12 hours to liftoff, leak discovered in #8 internet pump

223/365 - my bank sucks

Some despicable creature used my (just re-created!) debit card number to buy $700 of whatever at a goddamn Wal-Mart in Morgan Hill, CA, causing the number to go dead just before I go overseas for two weeks.

This has resulted in yakety-sax with harmonizing sad trombone for the last two hours, including a conversation with my bank about Japanese addresses, two disconnections at critical parts of a discussion with them, a number of deadlines and minimum service times just exactly out of reach, use of the entire week’s supply of foul language, and a thing where I bumped my elbow on the door.

Rays of sunshine: my bank caught it and I’m not paying for this troglodyte’s Wal-Martery; I actually have money, it’s just going to be a bit harder to get at; I’m going to Japan, dammit.

That war on bank fraud? We’re not winning!

How Green Was My Upper Middle Class

When I was a child in the 1970s, there was something called The Ecology.

During the 1960s, some of the grownups had noticed that there was a lot of pollution, too much garbage, and a possibility that we might run out of things completely. They set out to reduce industrial and personal pollution, manage garbage better, and use things more efficiently.

“The Ecology,” as presented to us kids, was a thing that had to be preserved and kept clean. We were shown pictures and films of littered beaches, sad birds with trash on them, disgusting goop in bodies of water, and huge ugly smokestack factories spewing poison. What was to be done?

Two things: we were not to litter, and we were to pick up litter. The Ecology would stay dirty and get dirtier if we failed at these tasks. It was implied that the sad birds would still be covered with garbage and that things would get dirtier and dirtier forever.

There wasn’t much said about the smokestacks, the goop in the water, or any of the more complicated things the grownups had to work on. It was generally admitted that people had to change things around and stop treating the world as a wastebasket, and the grownups said they’d do that.

When I was a young adult in the 1980s, there was something called The Environment.

Despite putting filters on the smokestacks, stopping the goo from getting into the water, making cars a less dirty, and picking up a lot of litter, the grownups still had problems. Poisons were seeping into the groundwater, spray cans were carving up the atmosphere, fish populations were diving, and rainforests were being chopped up.

The Environment needed protection. Stopping litter and toning down the industrial pollution was fine, but now we needed other things. As young adults, we were asked to stop using spray cans and styrofoam. Additionally we were asked to recycle some things, to protest some of the more egregious industrial practices, and to purchase items that were good for the rainforest in some way. Particular companies were held up as examples of evil for turning rainforest into cheeseburgers or dumping crude oil on penguins; we were to boycott them. Finally, we were supposed to give cash or time to organizations that stopped bad behavior by companies or tried to preserve bits of natural beauty.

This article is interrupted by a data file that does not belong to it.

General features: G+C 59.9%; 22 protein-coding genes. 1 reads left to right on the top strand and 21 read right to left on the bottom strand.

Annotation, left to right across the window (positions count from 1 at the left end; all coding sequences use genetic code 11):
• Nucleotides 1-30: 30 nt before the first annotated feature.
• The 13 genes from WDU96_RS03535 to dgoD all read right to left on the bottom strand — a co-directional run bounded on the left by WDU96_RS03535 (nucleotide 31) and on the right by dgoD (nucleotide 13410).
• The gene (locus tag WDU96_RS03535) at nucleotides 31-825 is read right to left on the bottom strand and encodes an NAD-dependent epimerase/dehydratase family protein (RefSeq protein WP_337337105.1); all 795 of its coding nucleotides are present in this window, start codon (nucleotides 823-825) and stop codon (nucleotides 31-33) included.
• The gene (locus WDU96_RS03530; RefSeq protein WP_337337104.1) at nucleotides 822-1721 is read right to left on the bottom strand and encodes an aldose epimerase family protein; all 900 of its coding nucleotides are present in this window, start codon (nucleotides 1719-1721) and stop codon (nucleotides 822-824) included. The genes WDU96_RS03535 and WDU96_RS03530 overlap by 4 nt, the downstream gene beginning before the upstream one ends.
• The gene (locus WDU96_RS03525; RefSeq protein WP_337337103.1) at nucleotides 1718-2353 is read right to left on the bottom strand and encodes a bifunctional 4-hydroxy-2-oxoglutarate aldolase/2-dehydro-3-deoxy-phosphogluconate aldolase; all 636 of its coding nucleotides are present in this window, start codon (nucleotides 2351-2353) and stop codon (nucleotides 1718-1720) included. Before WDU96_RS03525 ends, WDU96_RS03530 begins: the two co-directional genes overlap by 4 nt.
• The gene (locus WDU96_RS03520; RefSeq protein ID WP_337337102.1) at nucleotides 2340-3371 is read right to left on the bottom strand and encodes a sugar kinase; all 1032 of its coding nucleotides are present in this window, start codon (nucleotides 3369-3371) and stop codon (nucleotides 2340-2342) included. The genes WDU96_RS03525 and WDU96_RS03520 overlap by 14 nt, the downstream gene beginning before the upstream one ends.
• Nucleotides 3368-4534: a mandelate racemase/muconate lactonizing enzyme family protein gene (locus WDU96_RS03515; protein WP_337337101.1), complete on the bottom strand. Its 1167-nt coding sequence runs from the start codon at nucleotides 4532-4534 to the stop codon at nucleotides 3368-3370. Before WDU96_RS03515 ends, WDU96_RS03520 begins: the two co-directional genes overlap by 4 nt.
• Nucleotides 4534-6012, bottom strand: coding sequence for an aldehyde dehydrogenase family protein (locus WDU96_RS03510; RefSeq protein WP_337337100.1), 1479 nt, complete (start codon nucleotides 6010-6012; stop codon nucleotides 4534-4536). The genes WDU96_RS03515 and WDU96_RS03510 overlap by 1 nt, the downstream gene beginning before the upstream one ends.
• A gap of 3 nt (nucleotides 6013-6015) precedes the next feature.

It was generally admitted that people had to change things around and stop grinding everything up into consumer products, that we should use things more than once, and that we should change our consumer behavior to reward or punish those who were selling us things.

Starting in the 1990s, a concept arrived called Green. It’s still with us.

Green is an adjective instead of a noun. If something is green, it is helpful to the environment or the ecology, or something like it. A policy can be green. An organization can be green. A person or a technology or a restaurant or even a web page can be green. There’s a lot of good done with this adjective: efficient technologies and alternative power sources, for example. But most importantly, a lifestyle can be green. As with other American lifestyles, green comprises magazines, television, social networks, and products. Lots and lots of products. Food, packaging, clothing, cars, appliances, services, and entire brands are green.

It is generally assumed that people need to take on a green lifestyle and purchase products that are labeled as such. The best demonstration of the lifestyle is to purchase as many products and services offered by lifestyle publications and media and show them to others as a demonstration of green lifestyle.

WHOOPS!

One-Click Horking

Hi there. I’m going to talk to you today about website programming. You aren’t interested, but maybe you should be, because your bank sucks at it.

Today I cancelled a credit account that had been paid off a long time ago and was no longer useful. Before I called them up, I looked at the website for my account to make sure that everything was clear and that no pending or recurring charges would show up.

The account statement looked like this:

Available Credit: [redacted]

Current balance: $0.00

Minimum payment Due: $20.00

Previous Balance: $0.00

Last Payment: $58.97, 3/5/2005

I immediately saw that I had a $20 payment due, but missed seeing that my balance was zero. Oh crap, how long has that been due? At least since March! Better pay that last $20 before I cancel. I clicked on the “Make a payment online” button.

that’s when it got funny